Some hikers passing by ask what we are doing, and we explain that we are foraging in the middle of the hiking area, explaining that the plant in question is both a good food plant and also blacklisted (unwanted invasive species), so that we can pick with a clear conscience. Most people categorise this plant as a weed. The hikers accept, and disappear sceptically further along the trail each with a bouquet of Turkish rocket!
We have now filled all our shopping bags with rocket, and it is clear that our activities attract attention. Actually, besides Tian and Gintana I can’t think of a single person who promotes and actively uses Turkish rocket as food. For the time being, it looks like its use is limited to the Thai community in Oslo.
I’ve now have eaten many leaves and flower buds of this wonderful plant, but, in the kitchen its preparation surely involves more than the raw product? Yes, certainly! They explain to me that when they get home after a successful foraging tour, there are three ways of preparing them.
The first – and easiest – is via a wok, where the most common is using only russekål. The plant’s distinct taste is then preserved even with oyster sauce, soy sauce and chili. The second method is to use it as a vegetable in other dishes, either with chicken or pork, but the girls explain that most often it is part of a pure vegetable dish. “We have even used it in vegetable soup”, they explain. “Then we cook a base to the soup with spring onions and russekål. It can also be added at the end of cooking in order to maintain its crispness. ” The third method is perhaps the preferred one. The broccolis are blanched for a few minutes with 10-15 cm of the stalk. This is then a new product that can be used for different purposes (most of the sharp taste of the raw plant disappears, but the distinct rocket taste is still there) – and then roll it up and and dip it in a sauce involving minced shrimp, also known as “nam prig “. They ignore my frightened expression, and stress that this is considered as very good and exclusive food in the Thai community!
A common theme in harvesting of plants is also the possibility of storing, and I also ask about this. “After blanching we find that it works best to have it in ice water and then freeze it”, they explain seriously. After a few months in the freezer, the product loses some of its quality. “It happens often that I end up with a freezer full of russekål. I have tried to freeze it for a whole year, but the result was not exactly uplifting”, said Tian.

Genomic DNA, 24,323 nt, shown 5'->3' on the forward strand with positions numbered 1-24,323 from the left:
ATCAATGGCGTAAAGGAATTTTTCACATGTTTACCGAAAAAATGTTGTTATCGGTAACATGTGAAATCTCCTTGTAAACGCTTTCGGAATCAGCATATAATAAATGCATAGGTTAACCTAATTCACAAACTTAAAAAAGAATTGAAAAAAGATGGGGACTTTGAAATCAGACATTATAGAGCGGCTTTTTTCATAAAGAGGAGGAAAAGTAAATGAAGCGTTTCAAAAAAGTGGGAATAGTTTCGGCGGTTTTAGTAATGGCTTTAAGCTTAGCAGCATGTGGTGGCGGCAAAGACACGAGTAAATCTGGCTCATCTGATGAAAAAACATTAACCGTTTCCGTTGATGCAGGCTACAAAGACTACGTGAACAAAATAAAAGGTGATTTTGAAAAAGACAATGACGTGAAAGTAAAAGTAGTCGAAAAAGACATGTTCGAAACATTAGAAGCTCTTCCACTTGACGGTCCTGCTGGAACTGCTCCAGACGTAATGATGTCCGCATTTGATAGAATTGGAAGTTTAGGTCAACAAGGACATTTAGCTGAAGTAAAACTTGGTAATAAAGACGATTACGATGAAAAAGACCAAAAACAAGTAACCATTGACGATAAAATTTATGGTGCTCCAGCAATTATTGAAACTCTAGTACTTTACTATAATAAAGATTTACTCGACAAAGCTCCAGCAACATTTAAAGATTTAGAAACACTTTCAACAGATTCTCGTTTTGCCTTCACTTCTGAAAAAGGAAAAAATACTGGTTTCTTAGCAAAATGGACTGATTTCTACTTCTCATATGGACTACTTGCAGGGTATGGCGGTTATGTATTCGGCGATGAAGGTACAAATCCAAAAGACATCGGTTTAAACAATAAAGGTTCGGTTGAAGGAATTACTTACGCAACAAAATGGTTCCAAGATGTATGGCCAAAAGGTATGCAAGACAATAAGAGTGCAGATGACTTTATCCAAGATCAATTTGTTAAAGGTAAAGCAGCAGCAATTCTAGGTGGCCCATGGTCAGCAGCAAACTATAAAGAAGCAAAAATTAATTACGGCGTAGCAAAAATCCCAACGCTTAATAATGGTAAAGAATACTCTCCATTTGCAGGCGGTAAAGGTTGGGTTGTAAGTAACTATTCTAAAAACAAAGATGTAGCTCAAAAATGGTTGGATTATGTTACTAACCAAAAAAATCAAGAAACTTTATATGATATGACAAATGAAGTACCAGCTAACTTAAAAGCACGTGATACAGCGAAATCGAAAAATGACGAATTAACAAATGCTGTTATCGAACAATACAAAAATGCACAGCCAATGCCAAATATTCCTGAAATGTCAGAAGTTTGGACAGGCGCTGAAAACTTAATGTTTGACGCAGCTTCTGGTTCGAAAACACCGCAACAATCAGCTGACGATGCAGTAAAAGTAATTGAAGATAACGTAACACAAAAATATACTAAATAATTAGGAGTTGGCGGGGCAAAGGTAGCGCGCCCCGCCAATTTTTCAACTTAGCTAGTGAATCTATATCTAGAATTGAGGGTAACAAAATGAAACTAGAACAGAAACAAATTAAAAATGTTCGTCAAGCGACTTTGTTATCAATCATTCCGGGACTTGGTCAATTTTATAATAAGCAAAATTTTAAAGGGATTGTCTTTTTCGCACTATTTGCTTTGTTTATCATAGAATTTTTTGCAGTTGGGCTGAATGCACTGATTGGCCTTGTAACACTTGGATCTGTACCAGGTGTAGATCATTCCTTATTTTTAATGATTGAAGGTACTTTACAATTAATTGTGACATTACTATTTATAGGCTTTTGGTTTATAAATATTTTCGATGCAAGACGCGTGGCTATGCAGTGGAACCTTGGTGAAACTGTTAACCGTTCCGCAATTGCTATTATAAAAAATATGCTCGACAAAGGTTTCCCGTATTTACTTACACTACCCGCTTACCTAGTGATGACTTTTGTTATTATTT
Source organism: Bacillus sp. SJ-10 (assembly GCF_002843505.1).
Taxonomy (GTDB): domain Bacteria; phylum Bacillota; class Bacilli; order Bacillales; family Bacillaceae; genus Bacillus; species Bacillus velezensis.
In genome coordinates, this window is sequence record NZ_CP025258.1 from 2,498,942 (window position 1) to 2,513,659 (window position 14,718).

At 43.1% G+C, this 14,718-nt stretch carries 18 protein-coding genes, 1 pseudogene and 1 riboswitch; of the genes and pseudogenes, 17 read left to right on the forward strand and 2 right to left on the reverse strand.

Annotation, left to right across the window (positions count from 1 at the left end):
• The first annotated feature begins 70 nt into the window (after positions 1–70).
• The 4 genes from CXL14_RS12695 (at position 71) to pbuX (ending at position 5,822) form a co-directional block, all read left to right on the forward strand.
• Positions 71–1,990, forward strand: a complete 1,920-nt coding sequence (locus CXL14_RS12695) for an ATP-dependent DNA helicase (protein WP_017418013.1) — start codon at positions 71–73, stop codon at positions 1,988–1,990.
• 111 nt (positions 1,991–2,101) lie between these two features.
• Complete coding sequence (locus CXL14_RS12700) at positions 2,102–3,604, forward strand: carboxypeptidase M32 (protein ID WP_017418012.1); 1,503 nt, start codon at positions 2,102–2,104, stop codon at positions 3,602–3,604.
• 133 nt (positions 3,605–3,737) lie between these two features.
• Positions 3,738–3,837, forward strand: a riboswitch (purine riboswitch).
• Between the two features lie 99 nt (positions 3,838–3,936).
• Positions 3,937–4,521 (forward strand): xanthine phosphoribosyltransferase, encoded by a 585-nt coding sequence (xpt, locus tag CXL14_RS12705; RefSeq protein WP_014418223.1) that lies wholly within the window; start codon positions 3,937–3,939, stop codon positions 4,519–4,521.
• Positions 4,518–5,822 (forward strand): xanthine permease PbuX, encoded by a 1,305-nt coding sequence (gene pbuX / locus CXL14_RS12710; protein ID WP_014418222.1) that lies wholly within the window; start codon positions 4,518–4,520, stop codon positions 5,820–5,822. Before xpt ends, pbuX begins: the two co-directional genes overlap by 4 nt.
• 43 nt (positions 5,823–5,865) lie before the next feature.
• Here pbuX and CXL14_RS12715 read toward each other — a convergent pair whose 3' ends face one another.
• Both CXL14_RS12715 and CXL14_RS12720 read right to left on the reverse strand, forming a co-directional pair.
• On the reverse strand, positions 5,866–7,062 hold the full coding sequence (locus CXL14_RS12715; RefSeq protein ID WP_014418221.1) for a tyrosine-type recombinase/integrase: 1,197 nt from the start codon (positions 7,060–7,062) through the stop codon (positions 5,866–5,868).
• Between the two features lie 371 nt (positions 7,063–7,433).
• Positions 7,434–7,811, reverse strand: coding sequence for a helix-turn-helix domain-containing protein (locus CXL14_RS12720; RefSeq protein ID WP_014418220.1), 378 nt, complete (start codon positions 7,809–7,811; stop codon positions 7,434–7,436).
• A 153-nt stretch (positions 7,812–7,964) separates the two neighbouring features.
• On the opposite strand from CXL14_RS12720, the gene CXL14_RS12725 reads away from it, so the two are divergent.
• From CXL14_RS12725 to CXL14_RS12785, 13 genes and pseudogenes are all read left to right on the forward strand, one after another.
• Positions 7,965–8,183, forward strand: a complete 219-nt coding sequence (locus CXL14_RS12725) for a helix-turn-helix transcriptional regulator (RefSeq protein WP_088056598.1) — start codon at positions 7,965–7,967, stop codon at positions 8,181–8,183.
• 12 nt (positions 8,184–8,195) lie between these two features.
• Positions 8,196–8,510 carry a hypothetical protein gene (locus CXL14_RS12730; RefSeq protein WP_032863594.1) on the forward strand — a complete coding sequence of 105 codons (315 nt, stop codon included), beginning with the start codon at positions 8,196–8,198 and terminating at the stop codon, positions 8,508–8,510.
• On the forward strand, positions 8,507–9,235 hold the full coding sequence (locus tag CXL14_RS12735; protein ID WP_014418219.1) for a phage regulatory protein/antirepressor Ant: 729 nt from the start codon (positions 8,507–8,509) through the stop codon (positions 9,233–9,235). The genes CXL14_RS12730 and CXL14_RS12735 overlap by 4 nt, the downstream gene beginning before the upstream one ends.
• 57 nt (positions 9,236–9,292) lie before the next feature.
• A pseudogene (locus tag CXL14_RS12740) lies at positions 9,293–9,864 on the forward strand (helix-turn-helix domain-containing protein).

But today, frozen ingredients are far away from Gintana and Tian’s minds. With full bags, they start on their journey home with some hours of work ahead in cleaning the “catch”.
Turkish Rocket wok
400 g Turkish rocket stems with leaves
6 tbs. oyster sauce
10 cloves garlic
1-2 red chilis (Thai chili)
Oil for frying if necessary.
Cut the stems into 1-2 centimeters long sections, and stir-fry in oil for 3-5 mins with oyster sauce, garlic and chili. Soy sauce can also be used if one wants a more salty taste.
Turkish Rocket with shrimp paste dip
400 g Turkish rocket stems with leaves
Shrimp paste (available from shops with Thai products)
2 cloves garlic, crushed
2 tbsp. fish sauce
2 red chilis (Thai chilis)
2 tbsp. sugar
The rocket is first blanched whole in water for 2 minutes. The chili is cut into small pieces and added together with the crushed garlic in the fish sauce. Lemon juice and sugar are added and stirred until the sugar is dissolved. Shrimp paste is added in the quantity required.
Thanks to Pål Karlsen for the pictures included in this article.
See my book Around the World in 80 plants for more about this plant!
5 thoughts on “Turkish rocket in Oslo: a Thai speciality vegetable!”
Thank you for this inspiration ! I have Bunias oritentalis in my garden but I haven´t found out what to use it for. I tasted it raw and it was not so good.
Since 2000 (more or less) my taste buds have acquired quite a few wild & bitter tastes. I quite like the raw young leaves Bunias orientalis in salads. I was wondering what the original Korean Bunias would be?
It was Thai folk that thought Bunias looked like what they called “Dok pak kwang tung”. if you google that, various flowering brassicas come up, like these Brassica napus cultivars (oriental broccolis I think they’re sometimes called, Yu choy in China): http://www.clovegarden.com/ingred/cb_yuchz.html
I am now growing 4 plants successfully in my allotment from seeds. They have flowered and are now producing seeds galore. Not ripe as yet. Am shocked that they actually grew for me.